An April Fool’s Day story in The County Line, an Ontario, Wis., weekly newspaper on Thursday, led the Wisconsin DNR to issue a news release assuring the public it is not selling the Elroy-Sparta State Trail to Disney.
The newspaper ran a story in its March 29 edition saying that the DNR has planned to sell the state trail to Disney, which would turn it into a Disneyesque-style amusement destination complete with merchandising.
“The article… was picked up by other news media [and] generated a number of constituent calls to the DNR and to local legislators from concerned citizens,” according to DNR spokesman Bill Cosh. “Land acquired by DNR for public recreation, including the famous Elroy-Sparta Trail, should not and cannot be sold without first being identified to the public as no longer needed for conservation -- which is rare -- and approved by the state Natural Resources Board and governor.”
The story started on the newspaper’s front page and then was continued on page 2. Underneath the continuation of the story was a block of type saying “Lipra Loof,” which April Fool spelled backwards and often accompanies stories written as April Fool’s Day jokes.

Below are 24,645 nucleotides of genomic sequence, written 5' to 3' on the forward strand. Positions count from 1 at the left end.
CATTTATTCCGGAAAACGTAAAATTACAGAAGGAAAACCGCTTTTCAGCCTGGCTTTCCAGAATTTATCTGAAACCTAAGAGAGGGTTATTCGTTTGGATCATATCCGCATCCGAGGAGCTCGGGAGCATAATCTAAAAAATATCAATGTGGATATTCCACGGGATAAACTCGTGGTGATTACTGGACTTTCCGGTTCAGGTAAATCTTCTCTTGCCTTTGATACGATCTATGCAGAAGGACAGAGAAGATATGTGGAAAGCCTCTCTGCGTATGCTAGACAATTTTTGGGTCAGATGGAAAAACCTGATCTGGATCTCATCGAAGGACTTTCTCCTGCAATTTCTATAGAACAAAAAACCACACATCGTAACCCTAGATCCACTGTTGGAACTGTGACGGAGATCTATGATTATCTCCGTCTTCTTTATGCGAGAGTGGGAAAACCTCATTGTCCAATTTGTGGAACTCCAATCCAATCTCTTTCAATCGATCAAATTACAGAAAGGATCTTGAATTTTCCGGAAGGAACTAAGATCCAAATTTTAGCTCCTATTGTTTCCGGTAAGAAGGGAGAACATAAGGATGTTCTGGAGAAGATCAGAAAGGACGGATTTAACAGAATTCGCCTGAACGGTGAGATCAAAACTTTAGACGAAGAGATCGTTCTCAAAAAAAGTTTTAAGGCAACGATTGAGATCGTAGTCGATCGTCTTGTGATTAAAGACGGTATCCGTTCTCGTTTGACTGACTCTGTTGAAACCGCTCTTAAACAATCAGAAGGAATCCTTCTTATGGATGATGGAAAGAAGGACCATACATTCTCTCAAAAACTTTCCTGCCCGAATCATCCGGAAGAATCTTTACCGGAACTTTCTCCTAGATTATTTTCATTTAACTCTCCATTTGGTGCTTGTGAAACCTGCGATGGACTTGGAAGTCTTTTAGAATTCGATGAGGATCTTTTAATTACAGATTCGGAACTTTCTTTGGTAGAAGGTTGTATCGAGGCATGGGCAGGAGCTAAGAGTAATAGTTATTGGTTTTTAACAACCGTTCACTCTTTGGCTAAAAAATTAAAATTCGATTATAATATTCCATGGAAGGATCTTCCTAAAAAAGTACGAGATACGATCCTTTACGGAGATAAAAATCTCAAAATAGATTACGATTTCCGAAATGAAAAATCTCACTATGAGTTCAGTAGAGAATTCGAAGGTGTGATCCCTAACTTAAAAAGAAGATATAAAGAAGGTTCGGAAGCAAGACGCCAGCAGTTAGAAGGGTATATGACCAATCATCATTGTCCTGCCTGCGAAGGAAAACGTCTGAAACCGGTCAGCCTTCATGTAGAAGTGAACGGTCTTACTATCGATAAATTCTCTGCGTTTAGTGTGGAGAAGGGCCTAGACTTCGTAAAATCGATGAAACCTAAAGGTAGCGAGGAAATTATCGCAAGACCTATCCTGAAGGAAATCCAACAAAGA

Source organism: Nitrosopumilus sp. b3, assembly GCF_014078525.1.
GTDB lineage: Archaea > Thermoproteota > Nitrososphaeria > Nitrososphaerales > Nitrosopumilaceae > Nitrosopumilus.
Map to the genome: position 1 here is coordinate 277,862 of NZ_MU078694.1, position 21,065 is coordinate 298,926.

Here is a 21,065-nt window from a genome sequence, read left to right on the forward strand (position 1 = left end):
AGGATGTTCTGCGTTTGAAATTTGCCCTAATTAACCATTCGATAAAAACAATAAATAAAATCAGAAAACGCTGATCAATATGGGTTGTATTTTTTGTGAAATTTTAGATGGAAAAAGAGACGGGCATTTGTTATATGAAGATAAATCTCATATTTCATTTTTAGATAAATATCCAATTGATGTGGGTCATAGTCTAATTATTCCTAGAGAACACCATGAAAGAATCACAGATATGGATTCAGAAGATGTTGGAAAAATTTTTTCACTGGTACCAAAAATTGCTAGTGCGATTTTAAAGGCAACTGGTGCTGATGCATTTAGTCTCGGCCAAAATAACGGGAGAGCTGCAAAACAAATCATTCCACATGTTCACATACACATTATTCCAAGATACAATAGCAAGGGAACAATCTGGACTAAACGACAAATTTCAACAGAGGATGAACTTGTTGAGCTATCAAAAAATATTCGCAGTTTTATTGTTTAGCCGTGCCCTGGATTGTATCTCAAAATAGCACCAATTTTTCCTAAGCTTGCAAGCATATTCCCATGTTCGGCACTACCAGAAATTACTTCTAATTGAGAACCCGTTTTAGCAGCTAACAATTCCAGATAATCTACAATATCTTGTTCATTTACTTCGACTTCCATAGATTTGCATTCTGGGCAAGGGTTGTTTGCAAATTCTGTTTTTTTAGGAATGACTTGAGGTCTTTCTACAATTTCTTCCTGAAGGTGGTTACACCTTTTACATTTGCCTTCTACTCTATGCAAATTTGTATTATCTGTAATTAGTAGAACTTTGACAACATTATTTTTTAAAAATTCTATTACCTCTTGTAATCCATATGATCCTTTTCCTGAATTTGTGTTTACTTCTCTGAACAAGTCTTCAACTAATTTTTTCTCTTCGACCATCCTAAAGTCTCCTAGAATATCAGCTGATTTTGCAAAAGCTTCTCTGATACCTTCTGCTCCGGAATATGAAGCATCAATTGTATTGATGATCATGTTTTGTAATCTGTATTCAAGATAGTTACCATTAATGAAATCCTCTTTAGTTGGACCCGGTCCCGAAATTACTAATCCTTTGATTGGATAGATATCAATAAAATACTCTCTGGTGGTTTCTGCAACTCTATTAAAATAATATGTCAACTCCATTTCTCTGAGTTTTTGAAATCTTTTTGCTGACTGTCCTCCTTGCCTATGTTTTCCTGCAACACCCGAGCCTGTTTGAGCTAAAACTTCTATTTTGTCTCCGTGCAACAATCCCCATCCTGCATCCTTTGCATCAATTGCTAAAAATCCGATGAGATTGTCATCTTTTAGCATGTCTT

The DNR noted that The County Line has a tradition of running April Fool's stories saying that past tales, “have touched upon such topics as the cancellation of school lunch, a proposal to run a high speed rail line through the Elroy-Sparta State Trail, and a story on how the DNR was planting cougars in a local park.”
The County Line is published by Karen Parker, a well-renowned community journalist in Wisconsin, who is also a member of the Wisconsin Newspaper Association Foundation Board of Directors. Parker's byline accompanied the story.
Parker said the story took off with the unwitting help of an area radio outlet, which read it over the air without figuring out it was a joke. The story has been taken down from The County Line's website, but Parker said she has received calls from other media outlets asking her to repost it, so they could share it.
"I now know what the term 'viral' means," Parker said.